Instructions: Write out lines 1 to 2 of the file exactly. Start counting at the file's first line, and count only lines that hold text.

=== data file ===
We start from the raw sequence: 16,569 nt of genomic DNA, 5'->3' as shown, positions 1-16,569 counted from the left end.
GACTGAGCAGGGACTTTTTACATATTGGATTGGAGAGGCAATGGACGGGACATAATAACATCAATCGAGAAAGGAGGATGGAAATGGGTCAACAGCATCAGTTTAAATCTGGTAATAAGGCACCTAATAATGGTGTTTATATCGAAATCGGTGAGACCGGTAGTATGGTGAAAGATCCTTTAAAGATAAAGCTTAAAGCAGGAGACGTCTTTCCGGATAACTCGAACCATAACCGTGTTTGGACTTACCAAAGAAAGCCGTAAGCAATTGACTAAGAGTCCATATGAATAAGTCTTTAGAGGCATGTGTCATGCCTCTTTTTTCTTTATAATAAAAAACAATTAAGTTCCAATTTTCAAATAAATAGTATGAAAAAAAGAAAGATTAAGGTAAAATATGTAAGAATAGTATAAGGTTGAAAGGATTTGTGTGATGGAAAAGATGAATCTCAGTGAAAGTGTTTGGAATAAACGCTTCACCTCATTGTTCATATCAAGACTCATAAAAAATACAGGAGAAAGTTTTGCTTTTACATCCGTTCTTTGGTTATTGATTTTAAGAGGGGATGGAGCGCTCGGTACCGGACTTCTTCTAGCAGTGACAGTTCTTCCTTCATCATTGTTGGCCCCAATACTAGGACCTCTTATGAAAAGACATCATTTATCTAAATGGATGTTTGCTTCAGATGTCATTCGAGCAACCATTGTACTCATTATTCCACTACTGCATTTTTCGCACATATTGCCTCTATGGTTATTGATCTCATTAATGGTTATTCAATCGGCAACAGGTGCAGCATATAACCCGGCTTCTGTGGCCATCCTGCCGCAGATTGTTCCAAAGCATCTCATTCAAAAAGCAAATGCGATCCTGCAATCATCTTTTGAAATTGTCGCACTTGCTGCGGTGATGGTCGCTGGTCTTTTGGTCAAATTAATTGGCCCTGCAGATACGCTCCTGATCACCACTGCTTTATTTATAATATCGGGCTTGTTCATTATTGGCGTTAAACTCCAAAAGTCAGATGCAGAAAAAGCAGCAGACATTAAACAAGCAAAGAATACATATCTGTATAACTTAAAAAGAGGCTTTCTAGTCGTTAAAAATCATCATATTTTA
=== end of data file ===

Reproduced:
We start from the raw sequence: 16,569 nt of genomic DNA, 5'->3' as shown, positions 1-16,569 counted from the left end.
GACTGAGCAGGGACTTTTTACATATTGGATTGGAGAGGCAATGGACGGGACATAATAACATCAATCGAGAAAGGAGGATGGAAATGGGTCAACAGCATCAGTTTAAATCTGGTAATAAGGCACCTAATAATGGTGTTTATATCGAAATCGGTGAGACCGGTAGTATGGTGAAAGATCCTTTAAAGATAAAGCTTAAAGCAGGAGACGTCTTTCCGGATAACTCGAACCATAACCGTGTTTGGACTTACCAAAGAAAGCCGTAAGCAATTGACTAAGAGTCCATATGAATAAGTCTTTAGAGGCATGTGTCATGCCTCTTTTTTCTTTATAATAAAAAACAATTAAGTTCCAATTTTCAAATAAATAGTATGAAAAAAAGAAAGATTAAGGTAAAATATGTAAGAATAGTATAAGGTTGAAAGGATTTGTGTGATGGAAAAGATGAATCTCAGTGAAAGTGTTTGGAATAAACGCTTCACCTCATTGTTCATATCAAGACTCATAAAAAATACAGGAGAAAGTTTTGCTTTTACATCCGTTCTTTGGTTATTGATTTTAAGAGGGGATGGAGCGCTCGGTACCGGACTTCTTCTAGCAGTGACAGTTCTTCCTTCATCATTGTTGGCCCCAATACTAGGACCTCTTATGAAAAGACATCATTTATCTAAATGGATGTTTGCTTCAGATGTCATTCGAGCAACCATTGTACTCATTATTCCACTACTGCATTTTTCGCACATATTGCCTCTATGGTTATTGATCTCATTAATGGTTATTCAATCGGCAACAGGTGCAGCATATAACCCGGCTTCTGTGGCCATCCTGCCGCAGATTGTTCCAAAGCATCTCATTCAAAAAGCAAATGCGATCCTGCAATCATCTTTTGAAATTGTCGCACTTGCTGCGGTGATGGTCGCTGGTCTTTTGGTCAAATTAATTGGCCCTGCAGATACGCTCCTGATCACCACTGCTTTATTTATAATATCGGGCTTGTTCATTATTGGCGTTAAACTCCAAAAGTCAGATGCAGAAAAAGCAGCAGACATTAAACAAGCAAAGAATACATATCTGTATAACTTAAAAAGAGGCTTTCTAGTCGTTAAAAATCATCATATTTTA